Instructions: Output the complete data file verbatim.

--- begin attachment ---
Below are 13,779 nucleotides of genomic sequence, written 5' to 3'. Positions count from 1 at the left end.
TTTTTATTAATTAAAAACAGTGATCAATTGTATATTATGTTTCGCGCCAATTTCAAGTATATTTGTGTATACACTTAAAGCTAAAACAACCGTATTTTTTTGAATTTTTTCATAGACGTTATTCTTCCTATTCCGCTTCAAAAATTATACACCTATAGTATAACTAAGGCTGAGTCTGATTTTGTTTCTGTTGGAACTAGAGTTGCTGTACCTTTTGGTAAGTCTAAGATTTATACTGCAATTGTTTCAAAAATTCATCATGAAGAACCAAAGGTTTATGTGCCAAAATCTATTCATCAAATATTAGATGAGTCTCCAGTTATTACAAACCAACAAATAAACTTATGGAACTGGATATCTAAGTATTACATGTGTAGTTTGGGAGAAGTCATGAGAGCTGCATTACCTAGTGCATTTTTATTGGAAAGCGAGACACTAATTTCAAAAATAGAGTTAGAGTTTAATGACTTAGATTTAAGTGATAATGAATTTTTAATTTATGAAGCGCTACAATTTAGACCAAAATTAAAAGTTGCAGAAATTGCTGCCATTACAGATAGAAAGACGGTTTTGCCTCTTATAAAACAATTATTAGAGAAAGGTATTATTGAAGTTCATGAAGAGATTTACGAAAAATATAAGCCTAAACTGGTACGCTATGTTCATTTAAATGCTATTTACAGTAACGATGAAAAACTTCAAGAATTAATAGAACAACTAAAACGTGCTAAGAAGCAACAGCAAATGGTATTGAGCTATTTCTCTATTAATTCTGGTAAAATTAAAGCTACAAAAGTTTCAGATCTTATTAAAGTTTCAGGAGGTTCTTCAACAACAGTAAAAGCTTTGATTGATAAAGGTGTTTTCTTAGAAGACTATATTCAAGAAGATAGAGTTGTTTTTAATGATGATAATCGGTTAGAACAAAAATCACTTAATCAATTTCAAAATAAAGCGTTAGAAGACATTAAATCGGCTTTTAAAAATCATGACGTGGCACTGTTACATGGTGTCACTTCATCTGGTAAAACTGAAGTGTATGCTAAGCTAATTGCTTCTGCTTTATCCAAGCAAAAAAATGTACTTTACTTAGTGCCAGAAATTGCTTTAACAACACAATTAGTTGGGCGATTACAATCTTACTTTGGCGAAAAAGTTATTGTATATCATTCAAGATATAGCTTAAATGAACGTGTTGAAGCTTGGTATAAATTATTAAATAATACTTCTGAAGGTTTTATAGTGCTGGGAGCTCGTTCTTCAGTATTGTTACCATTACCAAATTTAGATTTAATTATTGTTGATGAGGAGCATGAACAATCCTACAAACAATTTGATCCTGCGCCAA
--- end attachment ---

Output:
Below are 13,779 nucleotides of genomic sequence, written 5' to 3'. Positions count from 1 at the left end.
TTTTTATTAATTAAAAACAGTGATCAATTGTATATTATGTTTCGCGCCAATTTCAAGTATATTTGTGTATACACTTAAAGCTAAAACAACCGTATTTTTTTGAATTTTTTCATAGACGTTATTCTTCCTATTCCGCTTCAAAAATTATACACCTATAGTATAACTAAGGCTGAGTCTGATTTTGTTTCTGTTGGAACTAGAGTTGCTGTACCTTTTGGTAAGTCTAAGATTTATACTGCAATTGTTTCAAAAATTCATCATGAAGAACCAAAGGTTTATGTGCCAAAATCTATTCATCAAATATTAGATGAGTCTCCAGTTATTACAAACCAACAAATAAACTTATGGAACTGGATATCTAAGTATTACATGTGTAGTTTGGGAGAAGTCATGAGAGCTGCATTACCTAGTGCATTTTTATTGGAAAGCGAGACACTAATTTCAAAAATAGAGTTAGAGTTTAATGACTTAGATTTAAGTGATAATGAATTTTTAATTTATGAAGCGCTACAATTTAGACCAAAATTAAAAGTTGCAGAAATTGCTGCCATTACAGATAGAAAGACGGTTTTGCCTCTTATAAAACAATTATTAGAGAAAGGTATTATTGAAGTTCATGAAGAGATTTACGAAAAATATAAGCCTAAACTGGTACGCTATGTTCATTTAAATGCTATTTACAGTAACGATGAAAAACTTCAAGAATTAATAGAACAACTAAAACGTGCTAAGAAGCAACAGCAAATGGTATTGAGCTATTTCTCTATTAATTCTGGTAAAATTAAAGCTACAAAAGTTTCAGATCTTATTAAAGTTTCAGGAGGTTCTTCAACAACAGTAAAAGCTTTGATTGATAAAGGTGTTTTCTTAGAAGACTATATTCAAGAAGATAGAGTTGTTTTTAATGATGATAATCGGTTAGAACAAAAATCACTTAATCAATTTCAAAATAAAGCGTTAGAAGACATTAAATCGGCTTTTAAAAATCATGACGTGGCACTGTTACATGGTGTCACTTCATCTGGTAAAACTGAAGTGTATGCTAAGCTAATTGCTTCTGCTTTATCCAAGCAAAAAAATGTACTTTACTTAGTGCCAGAAATTGCTTTAACAACACAATTAGTTGGGCGATTACAATCTTACTTTGGCGAAAAAGTTATTGTATATCATTCAAGATATAGCTTAAATGAACGTGTTGAAGCTTGGTATAAATTATTAAATAATACTTCTGAAGGTTTTATAGTGCTGGGAGCTCGTTCTTCAGTATTGTTACCATTACCAAATTTAGATTTAATTATTGTTGATGAGGAGCATGAACAATCCTACAAACAATTTGATCCTGCGCCAA